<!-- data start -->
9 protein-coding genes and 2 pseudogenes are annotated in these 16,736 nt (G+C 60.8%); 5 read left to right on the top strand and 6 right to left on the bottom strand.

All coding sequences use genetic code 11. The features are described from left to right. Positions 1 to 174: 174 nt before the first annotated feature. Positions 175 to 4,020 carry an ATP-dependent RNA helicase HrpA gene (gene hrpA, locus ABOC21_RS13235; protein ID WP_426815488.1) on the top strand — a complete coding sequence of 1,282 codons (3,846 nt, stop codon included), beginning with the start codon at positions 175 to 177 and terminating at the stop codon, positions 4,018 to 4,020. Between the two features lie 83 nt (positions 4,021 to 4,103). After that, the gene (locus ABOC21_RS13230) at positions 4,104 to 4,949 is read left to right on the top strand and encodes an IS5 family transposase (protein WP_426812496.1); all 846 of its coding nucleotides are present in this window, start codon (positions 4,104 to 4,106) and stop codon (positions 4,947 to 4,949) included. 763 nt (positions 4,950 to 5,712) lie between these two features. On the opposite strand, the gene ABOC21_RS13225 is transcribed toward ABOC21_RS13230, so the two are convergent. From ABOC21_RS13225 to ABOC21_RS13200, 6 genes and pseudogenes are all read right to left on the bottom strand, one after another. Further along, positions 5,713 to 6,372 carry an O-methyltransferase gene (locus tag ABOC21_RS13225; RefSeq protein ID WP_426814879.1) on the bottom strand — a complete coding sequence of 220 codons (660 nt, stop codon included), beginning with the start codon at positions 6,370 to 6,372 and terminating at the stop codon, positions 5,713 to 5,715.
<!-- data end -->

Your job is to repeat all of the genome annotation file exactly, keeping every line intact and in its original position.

9 protein-coding genes and 2 pseudogenes are annotated in these 16,736 nt (G+C 60.8%); 5 read left to right on the top strand and 6 right to left on the bottom strand.

All coding sequences use genetic code 11. The features are described from left to right. Positions 1 to 174: 174 nt before the first annotated feature. Positions 175 to 4,020 carry an ATP-dependent RNA helicase HrpA gene (gene hrpA, locus ABOC21_RS13235; protein ID WP_426815488.1) on the top strand — a complete coding sequence of 1,282 codons (3,846 nt, stop codon included), beginning with the start codon at positions 175 to 177 and terminating at the stop codon, positions 4,018 to 4,020. Between the two features lie 83 nt (positions 4,021 to 4,103). After that, the gene (locus ABOC21_RS13230) at positions 4,104 to 4,949 is read left to right on the top strand and encodes an IS5 family transposase (protein WP_426812496.1); all 846 of its coding nucleotides are present in this window, start codon (positions 4,104 to 4,106) and stop codon (positions 4,947 to 4,949) included. 763 nt (positions 4,950 to 5,712) lie between these two features. On the opposite strand, the gene ABOC21_RS13225 is transcribed toward ABOC21_RS13230, so the two are convergent. From ABOC21_RS13225 to ABOC21_RS13200, 6 genes and pseudogenes are all read right to left on the bottom strand, one after another. Further along, positions 5,713 to 6,372 carry an O-methyltransferase gene (locus tag ABOC21_RS13225; RefSeq protein ID WP_426814879.1) on the bottom strand — a complete coding sequence of 220 codons (660 nt, stop codon included), beginning with the start codon at positions 6,370 to 6,372 and terminating at the stop codon, positions 5,713 to 5,715.